Former Obama White House counsel Greg Craig was the first to suggest leaking a copy of a politically sensitive report prepared on behalf of the Ukrainian government, a key witness testified Thursday, tying the D.C. lawyer to a decision that prosecutors say should have been disclosed to federal investigators.
Mr. Craig is on trial on a charge of lying to those Justice Department investigators, in a case that stemmed from the special counsel’s investigation into Russian election meddling.
Rick Gates, a former top Trump aide, testified that Mr. Craig was involved in a 2012 decision on how to publicize work done for the government of Ukraine. Mr. Craig was in private practice at the time, having left his job as chief counsel at the White House.
In particular, Mr. Craig suggested leaking the work — a report on Ukraine’s prosecution of a former prime minister — to New York Times reporter David Sanger, Gates said. He testified that Mr. Craig wanted to control public perception of the report, and figured he’d get a fair shake in the New York paper.
“Mr. Craig had named a reporter from The New York Times as somebody who he had a specific relationship with that could help with that effort,” Gates said.
Prosecutors, during the two-week-old trial, say those sorts of actions should have required Mr. Craig to register as a foreign lobbyist, since he was working to advance the interests of Ukrainian officials.
He didn’t register because he would have to disclose that he was working to improve the image of then-Ukrainian President Yanukovych, in a project that also involved Gates and Paul Manafort, who years later would become President Trump’s campaign chairman.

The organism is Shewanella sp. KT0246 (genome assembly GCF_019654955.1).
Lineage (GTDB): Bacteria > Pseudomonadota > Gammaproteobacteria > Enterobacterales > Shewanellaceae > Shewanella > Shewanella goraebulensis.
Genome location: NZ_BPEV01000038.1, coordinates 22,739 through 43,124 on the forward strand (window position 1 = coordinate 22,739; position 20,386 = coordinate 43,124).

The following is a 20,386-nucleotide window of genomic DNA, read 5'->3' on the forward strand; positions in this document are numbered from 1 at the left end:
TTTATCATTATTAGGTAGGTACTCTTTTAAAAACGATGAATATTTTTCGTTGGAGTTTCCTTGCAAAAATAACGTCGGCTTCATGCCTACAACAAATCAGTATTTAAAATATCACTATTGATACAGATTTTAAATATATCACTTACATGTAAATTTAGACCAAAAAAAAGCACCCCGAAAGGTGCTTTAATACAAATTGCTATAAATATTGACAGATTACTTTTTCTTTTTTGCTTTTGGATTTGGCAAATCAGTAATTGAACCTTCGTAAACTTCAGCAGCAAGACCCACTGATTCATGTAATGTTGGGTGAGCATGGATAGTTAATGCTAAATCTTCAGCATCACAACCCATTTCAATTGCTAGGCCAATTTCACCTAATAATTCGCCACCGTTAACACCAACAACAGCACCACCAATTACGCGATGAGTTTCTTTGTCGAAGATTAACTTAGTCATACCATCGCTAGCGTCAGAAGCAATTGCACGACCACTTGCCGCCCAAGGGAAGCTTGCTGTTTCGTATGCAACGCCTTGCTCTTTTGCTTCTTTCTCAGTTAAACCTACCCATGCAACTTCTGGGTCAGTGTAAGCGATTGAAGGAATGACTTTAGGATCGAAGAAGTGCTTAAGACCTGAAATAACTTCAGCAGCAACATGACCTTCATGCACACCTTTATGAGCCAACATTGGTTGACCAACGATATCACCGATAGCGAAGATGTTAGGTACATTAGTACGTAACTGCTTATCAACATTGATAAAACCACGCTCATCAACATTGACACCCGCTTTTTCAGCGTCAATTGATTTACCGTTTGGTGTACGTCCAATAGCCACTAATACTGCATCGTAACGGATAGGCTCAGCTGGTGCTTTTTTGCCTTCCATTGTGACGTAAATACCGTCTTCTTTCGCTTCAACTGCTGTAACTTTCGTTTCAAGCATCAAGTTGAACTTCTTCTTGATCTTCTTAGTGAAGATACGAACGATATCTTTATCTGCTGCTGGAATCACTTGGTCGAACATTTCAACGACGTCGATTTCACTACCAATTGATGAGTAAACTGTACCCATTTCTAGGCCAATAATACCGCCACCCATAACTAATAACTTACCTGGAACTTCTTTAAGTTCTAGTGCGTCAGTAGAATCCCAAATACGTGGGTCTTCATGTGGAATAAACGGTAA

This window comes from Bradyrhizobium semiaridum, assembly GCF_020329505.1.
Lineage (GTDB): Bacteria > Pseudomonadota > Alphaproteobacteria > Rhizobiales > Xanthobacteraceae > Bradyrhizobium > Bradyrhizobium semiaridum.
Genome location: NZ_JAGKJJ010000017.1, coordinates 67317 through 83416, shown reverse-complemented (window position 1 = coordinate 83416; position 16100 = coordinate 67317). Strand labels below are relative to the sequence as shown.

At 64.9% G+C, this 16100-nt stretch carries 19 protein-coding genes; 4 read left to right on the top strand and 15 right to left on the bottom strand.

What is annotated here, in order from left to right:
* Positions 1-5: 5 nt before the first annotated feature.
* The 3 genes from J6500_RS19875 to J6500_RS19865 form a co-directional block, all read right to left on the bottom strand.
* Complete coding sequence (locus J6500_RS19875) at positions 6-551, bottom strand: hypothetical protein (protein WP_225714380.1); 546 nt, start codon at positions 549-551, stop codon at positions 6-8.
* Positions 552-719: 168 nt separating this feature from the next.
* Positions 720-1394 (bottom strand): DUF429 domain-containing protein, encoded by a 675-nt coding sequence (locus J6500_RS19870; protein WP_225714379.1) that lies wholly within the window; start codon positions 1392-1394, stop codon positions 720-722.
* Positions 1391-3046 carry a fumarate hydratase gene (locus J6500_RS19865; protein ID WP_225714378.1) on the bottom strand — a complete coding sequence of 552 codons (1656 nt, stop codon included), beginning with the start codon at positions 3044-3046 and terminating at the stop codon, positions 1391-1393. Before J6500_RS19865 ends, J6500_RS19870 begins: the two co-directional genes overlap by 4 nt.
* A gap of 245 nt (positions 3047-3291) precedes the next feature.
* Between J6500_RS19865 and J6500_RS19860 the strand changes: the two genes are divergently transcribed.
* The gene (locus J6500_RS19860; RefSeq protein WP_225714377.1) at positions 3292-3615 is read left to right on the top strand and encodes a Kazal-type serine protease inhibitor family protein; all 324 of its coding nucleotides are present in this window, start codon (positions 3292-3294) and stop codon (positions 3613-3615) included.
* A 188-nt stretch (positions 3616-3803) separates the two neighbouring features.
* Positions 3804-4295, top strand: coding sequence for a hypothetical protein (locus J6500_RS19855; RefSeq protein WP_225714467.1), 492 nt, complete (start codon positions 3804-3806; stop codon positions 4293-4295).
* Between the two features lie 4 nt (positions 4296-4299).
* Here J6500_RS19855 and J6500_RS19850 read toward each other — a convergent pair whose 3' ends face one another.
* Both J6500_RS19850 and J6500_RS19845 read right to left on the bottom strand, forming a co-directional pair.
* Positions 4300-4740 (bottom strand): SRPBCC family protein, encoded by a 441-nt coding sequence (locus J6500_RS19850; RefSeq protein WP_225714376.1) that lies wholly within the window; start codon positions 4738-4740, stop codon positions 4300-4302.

Defense attorneys say Mr. Craig’s interactions with the Times reporter, including hand-delivering an advanced copy of the report to the journalist’s Washington home, was done out of fear of Gates and Manafort misrepresenting the findings.
But Gates said Mr. Craig was thinking strategically, trying to bolster the report’s bona fides by going to Mr. Sanger.
“We wouldn’t necessarily get a good article, but we would get a fair article,” Gates said. “He was very credible in the space and that would help with the [public relations] effort.”
Mr. Craig’s strategy worked, Gates testified. Mr. Sanger wrote a fair review of the report, and other newspapers followed suit with positive articles.
“From our standpoint, the success of it was very great,” Gates told the courtroom.
Gates admitted that Mr. Craig wasn’t on board with many of the public relations activities related to the report’s rollout But he insisted the outreach to Mr. Sanger was part of their overall efforts.
Gates’ turn as a prosecution witness was part of his plea agreement with federal prosecutors to settle charges of money laundering, failing to report accounts and lying to investigators. Gates agreed to cooperate with the government, and he said Thursday he’s met with federal prosecutors more than 40 times in the past two years.
During cross-examination, defense lawyer Paula Junghans attacked Gate’s credibility as a convict with a plea deal.
“When it comes to crimes, you’ve committed quite a few, haven’t you?” she told the witness.
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